La Liga: Getafe CF vs FC Barcelona: Tactical Analysis

BARCELONA, SPAIN - SEPTEMBER 02: Andres Iniesta of FC Barcelona runs with the ball during the La Liga match between FC Barcelona and Valencia CF at Camp Nou on September 2, 2012 in Barcelona, Spain. (Photo by David Ramos/Getty Images)

Ah, the perils of an international break. Headed into the break, Barcelona had nine points from nine in the league, and with the exception of Carles Puyol they had managed to get through a few weeks of competitive football without any new injuries. Eric Abidal and Isaac Cuenca are still sidelined, but their status has not changed since the end of last season, so we can leave them out of this discussion. However, upon returning from the international break, Barcelona have found that – through no fault of their own – they will be without Andrés Iniesta, Jordi Alba and Alexis Sanchez for tomorrow’s trip to Madrid where the Blaugrana will put their 100% record on the line against Getafe.

The situation must be infuriating for Tito Vilanova, especially as Getafe are arguably the biggest threat to that 100% record. After all, this is the team that defeated Real Madrid in Jornada Two and while we took great joy in poking fun at Real Madrid for their misfortune, lest we forget that Luis Garcia masterminded a 1-0 win in the corresponding fixture of last season. The fixture itself has always been tough, but when you factor in the supposed FIFA virus, injuries and Vilanova’s relative inexperience as a coach, the task at hand takes on a far greater magnitude. Taking all those factors into consideration, here are a couple of tactical possibilities for the match tomorrow.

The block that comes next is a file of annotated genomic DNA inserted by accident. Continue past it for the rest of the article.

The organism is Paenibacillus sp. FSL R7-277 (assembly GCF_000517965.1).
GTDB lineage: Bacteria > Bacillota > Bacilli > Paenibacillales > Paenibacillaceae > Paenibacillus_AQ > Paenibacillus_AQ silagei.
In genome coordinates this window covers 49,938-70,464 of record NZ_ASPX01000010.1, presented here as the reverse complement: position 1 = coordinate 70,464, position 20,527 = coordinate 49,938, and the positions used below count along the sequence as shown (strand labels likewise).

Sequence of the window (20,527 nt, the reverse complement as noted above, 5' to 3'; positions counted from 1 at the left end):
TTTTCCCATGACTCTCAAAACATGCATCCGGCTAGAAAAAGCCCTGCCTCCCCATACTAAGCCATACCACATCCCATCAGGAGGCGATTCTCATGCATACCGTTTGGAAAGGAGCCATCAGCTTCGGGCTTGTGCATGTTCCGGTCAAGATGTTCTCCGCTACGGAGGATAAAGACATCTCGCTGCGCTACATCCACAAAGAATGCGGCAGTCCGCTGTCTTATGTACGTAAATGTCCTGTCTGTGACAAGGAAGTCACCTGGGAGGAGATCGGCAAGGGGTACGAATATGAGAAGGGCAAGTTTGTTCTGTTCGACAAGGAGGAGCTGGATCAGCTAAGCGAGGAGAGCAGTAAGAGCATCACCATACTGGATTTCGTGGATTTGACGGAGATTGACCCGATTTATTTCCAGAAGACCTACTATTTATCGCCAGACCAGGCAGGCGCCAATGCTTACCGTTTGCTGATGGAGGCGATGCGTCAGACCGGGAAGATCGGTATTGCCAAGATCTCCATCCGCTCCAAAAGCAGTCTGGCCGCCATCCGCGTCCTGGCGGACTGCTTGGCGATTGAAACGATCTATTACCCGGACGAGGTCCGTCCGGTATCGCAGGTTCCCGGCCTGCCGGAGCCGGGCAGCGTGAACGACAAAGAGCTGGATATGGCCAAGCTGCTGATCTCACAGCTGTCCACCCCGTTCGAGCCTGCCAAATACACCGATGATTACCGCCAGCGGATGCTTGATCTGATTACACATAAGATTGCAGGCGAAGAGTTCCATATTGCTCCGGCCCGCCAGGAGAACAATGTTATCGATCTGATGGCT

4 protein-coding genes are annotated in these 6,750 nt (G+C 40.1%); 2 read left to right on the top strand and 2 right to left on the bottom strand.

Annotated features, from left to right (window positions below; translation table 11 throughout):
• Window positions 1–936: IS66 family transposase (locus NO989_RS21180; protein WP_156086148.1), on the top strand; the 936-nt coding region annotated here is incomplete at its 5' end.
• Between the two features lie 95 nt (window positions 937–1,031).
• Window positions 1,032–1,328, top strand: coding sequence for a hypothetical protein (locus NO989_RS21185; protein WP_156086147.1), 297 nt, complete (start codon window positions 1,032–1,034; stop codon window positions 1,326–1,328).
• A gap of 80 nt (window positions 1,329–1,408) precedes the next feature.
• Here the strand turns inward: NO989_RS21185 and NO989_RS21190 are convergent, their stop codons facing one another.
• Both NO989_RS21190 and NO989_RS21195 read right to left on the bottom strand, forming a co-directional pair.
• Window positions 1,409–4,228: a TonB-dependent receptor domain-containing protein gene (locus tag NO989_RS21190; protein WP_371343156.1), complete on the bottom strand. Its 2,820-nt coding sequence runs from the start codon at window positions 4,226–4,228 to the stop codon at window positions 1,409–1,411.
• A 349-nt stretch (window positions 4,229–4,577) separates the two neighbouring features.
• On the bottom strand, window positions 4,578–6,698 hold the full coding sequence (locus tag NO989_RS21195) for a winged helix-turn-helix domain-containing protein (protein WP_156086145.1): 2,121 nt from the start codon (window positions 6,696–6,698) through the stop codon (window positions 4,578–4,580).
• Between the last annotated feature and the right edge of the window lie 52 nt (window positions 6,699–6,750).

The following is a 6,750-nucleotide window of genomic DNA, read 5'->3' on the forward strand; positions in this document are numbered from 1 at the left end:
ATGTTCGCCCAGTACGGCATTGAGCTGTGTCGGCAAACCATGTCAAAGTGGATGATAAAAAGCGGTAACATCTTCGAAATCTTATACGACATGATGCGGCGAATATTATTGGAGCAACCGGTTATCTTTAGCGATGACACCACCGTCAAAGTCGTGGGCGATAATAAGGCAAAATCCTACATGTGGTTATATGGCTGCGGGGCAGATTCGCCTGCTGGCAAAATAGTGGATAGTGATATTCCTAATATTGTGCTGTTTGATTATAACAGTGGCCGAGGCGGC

Alves in attack

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It’s a tactic that very few people enjoy, and a tactic that fewer would implement themselves given the choice, but given the current situation, it makes perfect sense for tomorrow’s match. The Blaugrana have claimed nine points from their opening three games, but their performance in the solitary away fixture against Osasuna was sluggish and the Catalans were fortunate to claim the win. A victory is a victory in football; that three points obviously holds the same value as any other win; does that make the performance any more acceptable?

Last season we witnessed multiple instances of performances similar to the 90 minutes seen against Osasuna and many of them ended without a win, such as last November’s clash with Getafe. First Barcelona need to assess what their weaknesses are in relation to performances at the Camp Nou, and only then can they attempt to take action to rectify those weaknesses.

So, what exactly is different when Barcelona travel away from home? Well, the most obvious statistic is that Barcelona find it more difficult to score away from home. Last season, Barca scored 114 goals in the league last season, and of those 114, only 41 goals came away from home. That still works out at over two goals per game, but compare that figure to the astronomical, almost unbelievable average of 3.8 goals in home league matches and it’s clear to see there is a fundamental issue. Is it that Lionel Messi has less space to work with away from home and suffers as a result? Does he simply "bottle" it when playing away from home? There are many "reasons", but I would argue that it is the former that makes the most difference.